I was reminded yesterday that sometimes the best financing for an emerging startup is innovative loan financing, from savvy investors, rather than straight investment or commercial borrowing.
The reminder came in an email from an entrepreneur named Terry (not the real name) who included two PowerPoint pitch decks: one for seeking venture capital, the other for a bridge loan. I’d met Terry in person three years ago, after we’d struck up a friendship in Twitter. I was impressed then with the commitment to the new business despite financial woes and family sacrifices of Terry and spouse, a young couple, with a new baby on the way, their first.
Three years later, Terry’s slides show 85 percent growth in revenues per year, cash flow break even, and a strong management team. Sales will roughly double in 2011. And the company has a convincing growth plan based on expanding into very closely related markets. I’m very impressed. The illustration here is taken from Terry’s deck. You probably can’t read the numbers and years, but it’s showing sales growing to about $1 million since 2007 and a more conservative growth line in the future, but that’s just to show what it would take to repay a proposed loan. My guess is that growth could be much higher than what’s shown here.
Which brings me to the reminder about the loan idea instead of investment. Here’s the situation:
- Terry probably can’t just go to a bank and get a big pile of money to finance the expansion, simply because banks are governed by laws that protect depositors and discourage banks taking risks with startups.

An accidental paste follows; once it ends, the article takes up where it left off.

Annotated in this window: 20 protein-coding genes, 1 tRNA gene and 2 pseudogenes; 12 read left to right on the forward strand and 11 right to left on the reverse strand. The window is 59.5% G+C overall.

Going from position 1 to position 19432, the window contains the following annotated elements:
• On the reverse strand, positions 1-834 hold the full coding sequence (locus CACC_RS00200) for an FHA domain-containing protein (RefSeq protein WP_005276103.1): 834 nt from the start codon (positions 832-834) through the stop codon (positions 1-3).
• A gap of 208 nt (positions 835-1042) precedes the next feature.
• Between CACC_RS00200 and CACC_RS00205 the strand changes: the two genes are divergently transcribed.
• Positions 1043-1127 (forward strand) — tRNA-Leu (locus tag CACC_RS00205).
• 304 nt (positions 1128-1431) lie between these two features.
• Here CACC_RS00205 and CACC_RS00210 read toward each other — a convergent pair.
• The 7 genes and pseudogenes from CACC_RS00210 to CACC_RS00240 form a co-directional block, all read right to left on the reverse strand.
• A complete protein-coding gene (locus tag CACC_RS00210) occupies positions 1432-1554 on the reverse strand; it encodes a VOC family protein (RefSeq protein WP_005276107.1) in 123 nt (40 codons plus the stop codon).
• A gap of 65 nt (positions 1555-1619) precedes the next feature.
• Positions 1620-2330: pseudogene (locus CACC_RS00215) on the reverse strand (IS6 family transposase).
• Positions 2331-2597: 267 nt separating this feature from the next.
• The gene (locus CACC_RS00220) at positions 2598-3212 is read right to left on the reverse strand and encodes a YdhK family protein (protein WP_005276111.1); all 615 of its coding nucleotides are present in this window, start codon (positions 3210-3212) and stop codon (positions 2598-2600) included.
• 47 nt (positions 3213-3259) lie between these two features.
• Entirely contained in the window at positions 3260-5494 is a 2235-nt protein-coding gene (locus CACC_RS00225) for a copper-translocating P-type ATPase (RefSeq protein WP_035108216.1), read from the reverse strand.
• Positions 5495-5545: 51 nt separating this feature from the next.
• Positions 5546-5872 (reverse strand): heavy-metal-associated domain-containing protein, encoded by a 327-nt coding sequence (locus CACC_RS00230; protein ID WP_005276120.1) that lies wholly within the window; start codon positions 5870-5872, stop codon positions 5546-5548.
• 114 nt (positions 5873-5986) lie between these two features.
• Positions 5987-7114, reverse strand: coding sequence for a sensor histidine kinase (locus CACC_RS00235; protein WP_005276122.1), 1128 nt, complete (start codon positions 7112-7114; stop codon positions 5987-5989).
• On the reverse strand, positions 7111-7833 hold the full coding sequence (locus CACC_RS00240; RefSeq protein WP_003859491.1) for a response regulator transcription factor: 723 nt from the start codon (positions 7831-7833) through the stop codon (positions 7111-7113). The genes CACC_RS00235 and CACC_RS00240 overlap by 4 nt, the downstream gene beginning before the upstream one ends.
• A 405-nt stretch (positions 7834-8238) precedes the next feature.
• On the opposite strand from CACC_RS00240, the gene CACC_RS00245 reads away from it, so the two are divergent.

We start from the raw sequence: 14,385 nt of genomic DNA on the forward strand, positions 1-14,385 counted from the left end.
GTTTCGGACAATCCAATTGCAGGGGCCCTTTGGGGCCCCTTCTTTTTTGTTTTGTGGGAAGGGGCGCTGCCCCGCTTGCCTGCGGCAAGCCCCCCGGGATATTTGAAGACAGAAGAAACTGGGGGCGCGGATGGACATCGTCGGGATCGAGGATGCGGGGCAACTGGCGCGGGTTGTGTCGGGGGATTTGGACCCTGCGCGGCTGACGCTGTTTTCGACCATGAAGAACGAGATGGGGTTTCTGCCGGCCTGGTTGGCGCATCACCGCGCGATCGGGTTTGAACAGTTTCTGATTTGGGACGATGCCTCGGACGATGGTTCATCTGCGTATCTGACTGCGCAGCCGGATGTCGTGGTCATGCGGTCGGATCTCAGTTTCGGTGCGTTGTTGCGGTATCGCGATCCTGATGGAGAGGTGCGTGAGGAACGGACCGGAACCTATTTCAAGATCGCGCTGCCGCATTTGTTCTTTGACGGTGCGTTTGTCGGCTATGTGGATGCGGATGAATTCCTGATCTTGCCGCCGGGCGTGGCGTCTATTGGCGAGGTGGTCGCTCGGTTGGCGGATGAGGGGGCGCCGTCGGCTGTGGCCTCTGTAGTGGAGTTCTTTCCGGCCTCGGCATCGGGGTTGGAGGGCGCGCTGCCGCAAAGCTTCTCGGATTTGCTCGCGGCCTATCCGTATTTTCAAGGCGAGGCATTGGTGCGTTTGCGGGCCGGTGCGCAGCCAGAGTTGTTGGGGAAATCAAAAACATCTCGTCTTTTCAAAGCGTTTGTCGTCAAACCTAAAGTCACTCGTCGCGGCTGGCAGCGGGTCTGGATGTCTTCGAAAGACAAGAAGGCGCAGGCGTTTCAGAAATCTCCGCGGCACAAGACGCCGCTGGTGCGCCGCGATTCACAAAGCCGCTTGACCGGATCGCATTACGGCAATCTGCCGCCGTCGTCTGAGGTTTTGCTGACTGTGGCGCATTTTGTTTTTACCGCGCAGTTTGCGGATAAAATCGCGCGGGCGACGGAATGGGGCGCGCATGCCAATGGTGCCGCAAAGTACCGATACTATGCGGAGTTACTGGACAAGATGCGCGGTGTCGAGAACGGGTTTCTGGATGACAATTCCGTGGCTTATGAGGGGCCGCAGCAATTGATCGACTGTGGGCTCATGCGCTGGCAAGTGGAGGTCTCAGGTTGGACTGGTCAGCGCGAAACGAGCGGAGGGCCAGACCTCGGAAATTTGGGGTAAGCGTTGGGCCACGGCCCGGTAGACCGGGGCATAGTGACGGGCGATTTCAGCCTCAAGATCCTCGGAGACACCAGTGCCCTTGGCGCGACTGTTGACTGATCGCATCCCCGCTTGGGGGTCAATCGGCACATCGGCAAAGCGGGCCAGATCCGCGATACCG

- On the other hand, Terry might not be able to show venture capitalists or angel investors quite enough growth, scalability, and defensibility to make this a great investment for outsiders.
- Furthermore, Terry may not want to take on investors as partners. That’s like getting another marriage to deal with, great if it works, horrible if they are not compatible. And it means giving away substantial ownership, becoming a partner instead of just a plain owner.
- So the innovative loan from savvy investors is a great compromise: if it works, it gets the funds for growth, but if the company repays the loan, the founders still own the significant majority of the company.
So what does Terry do? Find savvy local investors with a loan package. The loan offers the investors an interest rate several points higher than what they’d get with banks, CDs, or bonds, plus a small share of equity to give them a shot at a share of a big win if there is one, and a much bigger share of equity if the company fails to repay the loan.
This is a very real alternative, can be attractive to both sides, and it actually happens a lot more than what you’d think from reading startup blogs.
My advice to Terry: go to www.gust.com, register your company, post your loan proposal there, and contact the local angel groups you’ll find there among the 600 angel investment groups.
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